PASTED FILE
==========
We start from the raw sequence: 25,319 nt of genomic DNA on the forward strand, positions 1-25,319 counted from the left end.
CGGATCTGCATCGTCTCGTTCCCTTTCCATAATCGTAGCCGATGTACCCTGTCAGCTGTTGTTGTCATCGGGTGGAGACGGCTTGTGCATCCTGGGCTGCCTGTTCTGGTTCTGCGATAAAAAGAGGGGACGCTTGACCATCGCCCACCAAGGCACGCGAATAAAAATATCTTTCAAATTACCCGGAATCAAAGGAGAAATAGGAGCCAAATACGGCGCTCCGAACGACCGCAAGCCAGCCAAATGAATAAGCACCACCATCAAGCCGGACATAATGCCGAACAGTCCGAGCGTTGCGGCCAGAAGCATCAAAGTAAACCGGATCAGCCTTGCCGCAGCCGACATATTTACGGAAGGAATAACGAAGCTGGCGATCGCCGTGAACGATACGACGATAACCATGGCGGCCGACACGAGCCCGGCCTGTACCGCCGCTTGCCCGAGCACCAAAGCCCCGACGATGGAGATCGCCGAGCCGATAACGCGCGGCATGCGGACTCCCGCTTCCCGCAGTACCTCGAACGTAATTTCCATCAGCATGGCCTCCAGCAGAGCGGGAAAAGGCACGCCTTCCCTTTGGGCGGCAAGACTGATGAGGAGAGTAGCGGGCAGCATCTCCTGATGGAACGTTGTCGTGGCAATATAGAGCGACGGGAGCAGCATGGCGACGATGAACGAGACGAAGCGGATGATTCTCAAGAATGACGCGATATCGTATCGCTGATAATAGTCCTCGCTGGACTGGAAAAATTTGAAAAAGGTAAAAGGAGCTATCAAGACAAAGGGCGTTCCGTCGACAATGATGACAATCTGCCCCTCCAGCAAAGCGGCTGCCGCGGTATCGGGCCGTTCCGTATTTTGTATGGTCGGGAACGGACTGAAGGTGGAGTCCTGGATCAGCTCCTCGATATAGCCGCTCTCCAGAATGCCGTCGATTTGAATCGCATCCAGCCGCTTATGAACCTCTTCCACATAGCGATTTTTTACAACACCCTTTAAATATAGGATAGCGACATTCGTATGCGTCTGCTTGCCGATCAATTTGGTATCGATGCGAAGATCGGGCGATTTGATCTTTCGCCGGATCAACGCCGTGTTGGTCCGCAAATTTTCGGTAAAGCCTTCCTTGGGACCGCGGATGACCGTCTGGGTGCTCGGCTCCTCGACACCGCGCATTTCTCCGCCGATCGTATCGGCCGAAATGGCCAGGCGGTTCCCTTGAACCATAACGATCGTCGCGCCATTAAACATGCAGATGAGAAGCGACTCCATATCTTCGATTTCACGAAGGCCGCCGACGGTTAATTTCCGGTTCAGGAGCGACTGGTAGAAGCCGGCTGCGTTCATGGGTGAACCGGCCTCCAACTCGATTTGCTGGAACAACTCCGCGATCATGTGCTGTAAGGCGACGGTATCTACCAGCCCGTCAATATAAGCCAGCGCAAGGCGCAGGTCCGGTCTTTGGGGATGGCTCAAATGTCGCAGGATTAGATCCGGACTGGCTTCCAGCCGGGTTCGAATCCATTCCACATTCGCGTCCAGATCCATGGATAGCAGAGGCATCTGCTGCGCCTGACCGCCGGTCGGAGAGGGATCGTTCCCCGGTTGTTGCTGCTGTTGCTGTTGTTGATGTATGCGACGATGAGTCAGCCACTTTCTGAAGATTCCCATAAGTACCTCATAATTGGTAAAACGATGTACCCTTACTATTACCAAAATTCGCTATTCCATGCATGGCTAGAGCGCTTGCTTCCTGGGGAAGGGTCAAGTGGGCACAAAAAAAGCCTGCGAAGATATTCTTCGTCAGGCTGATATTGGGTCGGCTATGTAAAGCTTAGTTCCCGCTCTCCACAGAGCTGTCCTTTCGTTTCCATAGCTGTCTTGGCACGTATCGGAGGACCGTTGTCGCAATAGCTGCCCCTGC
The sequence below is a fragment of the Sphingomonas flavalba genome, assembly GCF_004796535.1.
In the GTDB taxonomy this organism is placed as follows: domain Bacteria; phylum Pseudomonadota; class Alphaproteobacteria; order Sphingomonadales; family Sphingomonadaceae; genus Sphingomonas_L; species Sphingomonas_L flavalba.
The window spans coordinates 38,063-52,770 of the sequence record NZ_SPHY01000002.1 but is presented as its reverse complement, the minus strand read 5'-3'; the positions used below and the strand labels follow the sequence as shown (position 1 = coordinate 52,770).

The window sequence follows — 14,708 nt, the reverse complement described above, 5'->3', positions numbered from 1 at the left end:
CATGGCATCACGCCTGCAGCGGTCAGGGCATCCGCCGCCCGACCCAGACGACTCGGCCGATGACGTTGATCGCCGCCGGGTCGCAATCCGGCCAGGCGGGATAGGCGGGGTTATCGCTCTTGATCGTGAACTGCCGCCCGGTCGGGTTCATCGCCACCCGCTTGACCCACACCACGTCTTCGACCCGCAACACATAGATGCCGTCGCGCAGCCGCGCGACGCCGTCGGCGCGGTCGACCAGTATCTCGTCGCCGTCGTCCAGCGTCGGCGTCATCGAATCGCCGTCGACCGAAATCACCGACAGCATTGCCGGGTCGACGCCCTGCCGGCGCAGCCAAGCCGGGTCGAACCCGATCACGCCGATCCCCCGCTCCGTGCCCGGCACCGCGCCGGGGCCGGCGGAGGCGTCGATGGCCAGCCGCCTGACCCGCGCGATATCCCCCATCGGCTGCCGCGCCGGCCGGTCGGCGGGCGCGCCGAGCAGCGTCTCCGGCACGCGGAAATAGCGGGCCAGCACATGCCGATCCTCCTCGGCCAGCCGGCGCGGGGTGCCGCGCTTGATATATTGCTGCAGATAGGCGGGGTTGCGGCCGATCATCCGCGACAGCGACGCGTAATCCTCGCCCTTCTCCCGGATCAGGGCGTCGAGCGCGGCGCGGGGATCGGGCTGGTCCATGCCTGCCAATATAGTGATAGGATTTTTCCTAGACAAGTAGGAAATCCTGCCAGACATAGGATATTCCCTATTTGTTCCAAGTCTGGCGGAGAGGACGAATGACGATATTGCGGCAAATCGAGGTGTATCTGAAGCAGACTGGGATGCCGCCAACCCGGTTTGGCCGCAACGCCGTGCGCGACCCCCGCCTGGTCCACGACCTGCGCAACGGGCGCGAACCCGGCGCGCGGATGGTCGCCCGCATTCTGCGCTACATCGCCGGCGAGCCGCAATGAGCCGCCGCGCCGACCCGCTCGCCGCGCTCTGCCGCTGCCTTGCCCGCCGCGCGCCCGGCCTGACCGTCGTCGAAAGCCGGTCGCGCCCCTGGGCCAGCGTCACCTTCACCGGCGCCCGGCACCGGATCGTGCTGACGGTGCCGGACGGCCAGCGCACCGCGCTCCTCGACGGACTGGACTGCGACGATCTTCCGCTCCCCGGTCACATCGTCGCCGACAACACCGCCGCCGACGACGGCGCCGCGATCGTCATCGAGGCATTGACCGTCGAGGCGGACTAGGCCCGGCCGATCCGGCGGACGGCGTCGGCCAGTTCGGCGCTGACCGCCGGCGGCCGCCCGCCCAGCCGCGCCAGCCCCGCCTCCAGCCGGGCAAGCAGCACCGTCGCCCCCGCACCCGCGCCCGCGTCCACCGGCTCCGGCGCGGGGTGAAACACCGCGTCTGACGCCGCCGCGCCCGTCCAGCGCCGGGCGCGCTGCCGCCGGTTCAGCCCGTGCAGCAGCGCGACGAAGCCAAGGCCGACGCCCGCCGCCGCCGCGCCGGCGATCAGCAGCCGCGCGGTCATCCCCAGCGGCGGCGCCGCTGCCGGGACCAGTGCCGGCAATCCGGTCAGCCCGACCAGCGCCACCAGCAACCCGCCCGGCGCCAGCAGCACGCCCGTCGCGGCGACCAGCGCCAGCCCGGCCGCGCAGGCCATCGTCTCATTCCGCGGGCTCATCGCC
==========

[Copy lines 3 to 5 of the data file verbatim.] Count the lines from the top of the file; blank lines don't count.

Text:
The sequence below is a fragment of the Sphingomonas flavalba genome, assembly GCF_004796535.1.
In the GTDB taxonomy this organism is placed as follows: domain Bacteria; phylum Pseudomonadota; class Alphaproteobacteria; order Sphingomonadales; family Sphingomonadaceae; genus Sphingomonas_L; species Sphingomonas_L flavalba.
The window spans coordinates 38,063-52,770 of the sequence record NZ_SPHY01000002.1 but is presented as its reverse complement, the minus strand read 5'-3'; the positions used below and the strand labels follow the sequence as shown (position 1 = coordinate 52,770).